According to pandemic medical history review articles, among the things we know today about the Spanish Influenza pandemic is that there were clearly challenges. In 1918, recognition of the spread of the disease was not consistently understood by the public or embraced because of World War I homeland support efforts. That seems to be born out in many of the local Wilmington, North Carolina newspaper articles that mentioned influenza or pneumonia as the causes of hospitalization and death without understanding, in this case, the relationship of one to the other, at the same time with recommendations for dock and shipyard workers to remain on the job until they had active signs of illness. Another fact was the scarcity of medications, hospital beds, physicians and nurses, and treatments for related medical issues. A third was that public health information about prevention and precautions was varied tremendously depending on local health departments and outbreak severity. There were attempts to limit contact knowing that it was an airborne contagion and cautions to cover coughs and sneezes. Open air gatherings, hand-washing, and avoidance, including the use of masks, were recommended. Man¬agement of the medical issues was evolving; new developments included the idea of sterilization and antiseptic conditions introduced only recently. Antibiotics and vaccines available now were not back then. Additionally, there was no national unified message or communication, only reports shared in local newspapers, journals, and personal letters that updated the public, generally after the fact. And lastly, transportation advances in road building and railroads had opened up the country in ways that permitted the progression of Influenza out of communities where infectious diseases once would last only weeks. The movement of military forces for training and deployment exacerbated the spread of the Influenza. For individuals, however, medical folklore played a significant part: “bad air” meant keeping windows open, while staying warm was critical so you didn’t “catch cold.” It was in this setting that the Church had to react and respond to a rapidly expanding medical crisis.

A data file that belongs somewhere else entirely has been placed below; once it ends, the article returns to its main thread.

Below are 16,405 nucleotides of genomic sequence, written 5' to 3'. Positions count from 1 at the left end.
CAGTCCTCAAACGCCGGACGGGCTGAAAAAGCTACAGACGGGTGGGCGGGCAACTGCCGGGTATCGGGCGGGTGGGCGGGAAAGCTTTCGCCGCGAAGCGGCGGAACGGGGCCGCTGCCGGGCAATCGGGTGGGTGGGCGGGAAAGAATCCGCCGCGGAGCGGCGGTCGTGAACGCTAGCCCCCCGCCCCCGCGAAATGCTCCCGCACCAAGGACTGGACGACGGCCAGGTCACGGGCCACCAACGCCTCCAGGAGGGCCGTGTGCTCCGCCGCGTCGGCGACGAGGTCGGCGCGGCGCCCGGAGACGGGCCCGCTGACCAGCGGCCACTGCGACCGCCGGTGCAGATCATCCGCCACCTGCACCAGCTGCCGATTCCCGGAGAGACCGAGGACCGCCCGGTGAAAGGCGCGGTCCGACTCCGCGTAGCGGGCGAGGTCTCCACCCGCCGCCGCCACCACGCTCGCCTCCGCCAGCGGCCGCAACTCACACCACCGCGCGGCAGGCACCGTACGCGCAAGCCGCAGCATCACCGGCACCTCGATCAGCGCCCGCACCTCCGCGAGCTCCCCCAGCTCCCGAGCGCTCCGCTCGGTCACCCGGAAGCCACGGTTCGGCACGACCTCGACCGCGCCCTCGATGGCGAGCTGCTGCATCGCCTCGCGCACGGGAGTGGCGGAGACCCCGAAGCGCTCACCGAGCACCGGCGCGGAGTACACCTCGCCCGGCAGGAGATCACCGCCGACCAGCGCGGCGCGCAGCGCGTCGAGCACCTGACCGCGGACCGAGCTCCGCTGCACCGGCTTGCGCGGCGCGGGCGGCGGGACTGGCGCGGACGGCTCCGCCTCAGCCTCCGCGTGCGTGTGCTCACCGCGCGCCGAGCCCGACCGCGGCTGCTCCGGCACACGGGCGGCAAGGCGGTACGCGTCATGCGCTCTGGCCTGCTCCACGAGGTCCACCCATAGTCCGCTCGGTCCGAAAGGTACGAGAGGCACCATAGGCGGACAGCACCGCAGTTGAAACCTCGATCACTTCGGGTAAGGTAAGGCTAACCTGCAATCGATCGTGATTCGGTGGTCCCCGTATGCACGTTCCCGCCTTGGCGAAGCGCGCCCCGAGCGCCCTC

Much of the work of the Church in 1918 was focused on support and care for the emotional and spiritual health of soldiers fighting in WWI and their loved ones at home working in wartime industry and shipbuilding. Prayer would become to virus what soldier, shot, and shell was to Germany’s troops. The work of the Church across the country, from hospitals, military notices and information, war-time chaplains, regional news, and many lengthy articles by clergy, as well as news from England and clergy there, filled the pages of the National Journal of the Protestant Episcopal Church, weekly. All the following clippings were taken from The Churchman, July 6 – December 28, 1918.